Warddeken Rangers and the Karrkad Kanjdji Trust are working to protect vulnerable Mayh (species/animals) in the Stone Country of west Arnhem Land. Rangers are monitoring populations across the Warddeken Indigenous Protected Area to identify what land management interventions may lead to better outcomes, especially for culturally important mayh.
One of the most culturally significant species is the Northern Quoll, which is known as Djabbo in local language.
Djabbo are associated with the duwa patrimoiety and in the dreaming fought with the Dird (moon) man. The Djabbo wanted humans to die once and for all, but the Dird said there should be rebirth. They went their separate ways, the Djabbo dying like all creatures, but the Dird rose to be reborn every month. Today, the Djabbo’s curled-up claw is a symbol for death. The Djabbo is thought to be a semelparous mammal, meaning all the males die-off after the breeding season, placing great importance on the breeding females and survivorship of young to sustain Djabbo populations.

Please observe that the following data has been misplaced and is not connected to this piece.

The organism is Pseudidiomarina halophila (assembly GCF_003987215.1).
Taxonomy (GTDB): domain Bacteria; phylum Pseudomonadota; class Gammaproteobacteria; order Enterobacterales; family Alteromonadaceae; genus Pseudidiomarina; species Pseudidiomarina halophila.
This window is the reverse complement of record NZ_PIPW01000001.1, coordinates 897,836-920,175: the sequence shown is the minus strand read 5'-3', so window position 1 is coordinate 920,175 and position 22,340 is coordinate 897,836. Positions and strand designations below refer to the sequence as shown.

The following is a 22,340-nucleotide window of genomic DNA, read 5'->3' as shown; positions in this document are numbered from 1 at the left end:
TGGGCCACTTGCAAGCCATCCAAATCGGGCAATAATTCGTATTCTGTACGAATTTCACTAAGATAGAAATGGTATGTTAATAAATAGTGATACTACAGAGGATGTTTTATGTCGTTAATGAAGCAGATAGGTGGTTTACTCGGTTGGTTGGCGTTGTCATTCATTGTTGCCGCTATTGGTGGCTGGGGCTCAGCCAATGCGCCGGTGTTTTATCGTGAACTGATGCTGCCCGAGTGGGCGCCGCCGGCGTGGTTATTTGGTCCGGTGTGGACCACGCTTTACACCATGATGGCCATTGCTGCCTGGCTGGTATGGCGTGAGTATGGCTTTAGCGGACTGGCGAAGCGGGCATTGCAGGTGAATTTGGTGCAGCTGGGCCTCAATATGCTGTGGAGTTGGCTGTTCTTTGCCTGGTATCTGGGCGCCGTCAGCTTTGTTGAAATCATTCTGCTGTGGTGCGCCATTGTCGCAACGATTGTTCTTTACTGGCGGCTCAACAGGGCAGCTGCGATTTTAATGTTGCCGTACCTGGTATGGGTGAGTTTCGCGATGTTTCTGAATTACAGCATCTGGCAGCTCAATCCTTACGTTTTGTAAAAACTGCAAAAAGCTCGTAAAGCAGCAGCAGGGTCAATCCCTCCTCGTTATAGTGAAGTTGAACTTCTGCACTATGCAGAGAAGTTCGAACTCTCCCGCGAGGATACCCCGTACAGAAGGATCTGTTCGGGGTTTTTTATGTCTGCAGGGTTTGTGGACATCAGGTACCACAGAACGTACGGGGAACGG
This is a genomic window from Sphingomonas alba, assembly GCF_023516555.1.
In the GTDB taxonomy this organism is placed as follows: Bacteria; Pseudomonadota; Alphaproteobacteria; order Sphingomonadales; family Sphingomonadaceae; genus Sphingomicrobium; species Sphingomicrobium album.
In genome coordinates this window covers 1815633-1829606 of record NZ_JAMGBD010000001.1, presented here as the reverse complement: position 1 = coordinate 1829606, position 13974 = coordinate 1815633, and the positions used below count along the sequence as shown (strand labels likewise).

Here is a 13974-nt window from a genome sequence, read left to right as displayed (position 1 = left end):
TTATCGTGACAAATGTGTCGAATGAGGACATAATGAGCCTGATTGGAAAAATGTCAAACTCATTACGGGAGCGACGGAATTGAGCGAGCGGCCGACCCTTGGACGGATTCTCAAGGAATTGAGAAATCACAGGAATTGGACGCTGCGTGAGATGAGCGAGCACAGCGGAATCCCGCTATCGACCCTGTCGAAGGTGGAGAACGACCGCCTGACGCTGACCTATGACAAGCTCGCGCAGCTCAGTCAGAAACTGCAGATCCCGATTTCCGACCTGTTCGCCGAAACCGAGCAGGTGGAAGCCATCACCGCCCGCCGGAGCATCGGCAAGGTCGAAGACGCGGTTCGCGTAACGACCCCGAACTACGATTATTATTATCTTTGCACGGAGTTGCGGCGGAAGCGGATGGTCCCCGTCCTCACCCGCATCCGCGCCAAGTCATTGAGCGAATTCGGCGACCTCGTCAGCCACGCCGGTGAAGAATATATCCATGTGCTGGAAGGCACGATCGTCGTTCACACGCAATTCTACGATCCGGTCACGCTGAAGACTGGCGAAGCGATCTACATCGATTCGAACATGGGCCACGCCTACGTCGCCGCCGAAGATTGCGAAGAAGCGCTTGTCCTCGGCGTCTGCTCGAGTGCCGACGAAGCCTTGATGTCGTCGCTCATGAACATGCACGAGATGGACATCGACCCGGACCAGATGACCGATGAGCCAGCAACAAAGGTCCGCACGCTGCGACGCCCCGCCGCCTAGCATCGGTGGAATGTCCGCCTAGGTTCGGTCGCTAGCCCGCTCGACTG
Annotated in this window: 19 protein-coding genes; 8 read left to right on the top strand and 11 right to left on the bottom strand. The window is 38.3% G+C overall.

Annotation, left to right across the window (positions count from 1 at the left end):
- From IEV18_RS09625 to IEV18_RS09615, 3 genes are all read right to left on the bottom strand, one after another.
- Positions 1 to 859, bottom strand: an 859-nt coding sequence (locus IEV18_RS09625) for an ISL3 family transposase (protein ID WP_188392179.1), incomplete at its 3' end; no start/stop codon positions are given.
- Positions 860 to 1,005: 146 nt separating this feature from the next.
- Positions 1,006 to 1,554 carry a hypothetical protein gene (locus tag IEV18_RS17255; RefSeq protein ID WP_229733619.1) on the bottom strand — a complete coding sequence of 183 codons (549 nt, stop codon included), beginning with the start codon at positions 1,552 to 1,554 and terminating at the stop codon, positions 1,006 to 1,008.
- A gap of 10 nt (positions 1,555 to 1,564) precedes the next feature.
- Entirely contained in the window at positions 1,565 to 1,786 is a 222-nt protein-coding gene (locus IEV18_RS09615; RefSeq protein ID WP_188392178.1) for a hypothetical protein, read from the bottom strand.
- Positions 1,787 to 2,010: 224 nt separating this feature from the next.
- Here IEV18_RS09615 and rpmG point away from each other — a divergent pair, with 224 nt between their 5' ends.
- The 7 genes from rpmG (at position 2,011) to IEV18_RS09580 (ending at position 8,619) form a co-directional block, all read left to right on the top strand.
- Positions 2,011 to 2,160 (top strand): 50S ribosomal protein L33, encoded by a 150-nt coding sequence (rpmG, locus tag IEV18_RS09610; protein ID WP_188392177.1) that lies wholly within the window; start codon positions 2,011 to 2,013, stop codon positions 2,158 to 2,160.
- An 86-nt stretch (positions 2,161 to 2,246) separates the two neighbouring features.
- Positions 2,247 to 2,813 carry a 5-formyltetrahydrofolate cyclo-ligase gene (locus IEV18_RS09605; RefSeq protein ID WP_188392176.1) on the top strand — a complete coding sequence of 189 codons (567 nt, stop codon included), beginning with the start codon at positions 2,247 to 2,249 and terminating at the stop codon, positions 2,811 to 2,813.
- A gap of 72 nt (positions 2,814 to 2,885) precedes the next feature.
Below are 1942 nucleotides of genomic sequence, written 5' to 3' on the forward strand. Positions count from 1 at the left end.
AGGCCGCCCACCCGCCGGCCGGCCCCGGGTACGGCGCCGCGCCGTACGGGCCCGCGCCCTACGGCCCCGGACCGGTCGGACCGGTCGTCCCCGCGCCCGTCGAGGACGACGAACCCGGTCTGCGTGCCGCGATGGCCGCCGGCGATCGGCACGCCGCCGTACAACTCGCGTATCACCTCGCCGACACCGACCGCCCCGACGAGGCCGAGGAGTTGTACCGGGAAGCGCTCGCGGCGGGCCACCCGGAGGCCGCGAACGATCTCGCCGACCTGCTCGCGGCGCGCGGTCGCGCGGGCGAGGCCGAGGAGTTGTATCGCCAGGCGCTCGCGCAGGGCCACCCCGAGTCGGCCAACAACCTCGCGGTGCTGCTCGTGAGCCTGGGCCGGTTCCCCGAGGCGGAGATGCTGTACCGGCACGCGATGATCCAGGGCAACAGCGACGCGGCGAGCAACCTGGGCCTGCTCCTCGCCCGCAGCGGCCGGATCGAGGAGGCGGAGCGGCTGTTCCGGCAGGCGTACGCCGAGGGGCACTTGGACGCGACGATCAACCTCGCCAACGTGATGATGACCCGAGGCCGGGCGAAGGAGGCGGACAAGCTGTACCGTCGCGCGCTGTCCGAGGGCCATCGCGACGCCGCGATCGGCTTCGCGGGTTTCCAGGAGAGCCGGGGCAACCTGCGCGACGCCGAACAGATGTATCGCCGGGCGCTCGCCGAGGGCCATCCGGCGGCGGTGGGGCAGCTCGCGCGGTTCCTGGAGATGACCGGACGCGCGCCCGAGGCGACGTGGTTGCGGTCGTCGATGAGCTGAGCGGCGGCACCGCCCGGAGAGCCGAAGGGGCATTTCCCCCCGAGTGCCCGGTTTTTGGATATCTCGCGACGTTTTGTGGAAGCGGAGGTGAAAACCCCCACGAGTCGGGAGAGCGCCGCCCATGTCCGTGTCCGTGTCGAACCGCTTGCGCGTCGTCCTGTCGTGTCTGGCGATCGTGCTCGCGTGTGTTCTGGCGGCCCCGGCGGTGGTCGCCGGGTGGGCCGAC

With the help of FNPW, Warddeken rangers are working to learn more about a population of Djabbo and their key threat, feral cats, at a place called Barradj. Rangers have recently deployed a 100 camera predator grid, spacing cameras approximately 400 metres apart on four land types and will process the data over the coming wet season.
Initially the location data of cats and Djabbo will be mapped and used by senior Traditional Owners to determine where to burn in the early dry season to best benefit the Djabbo. The second stage of data analysis will involve identifying individual animals to determine the size of populations and whether the species temporally or spatially interact. This knowledge will then be used to determine if other interventions can be used to support the persistence of Djabbo.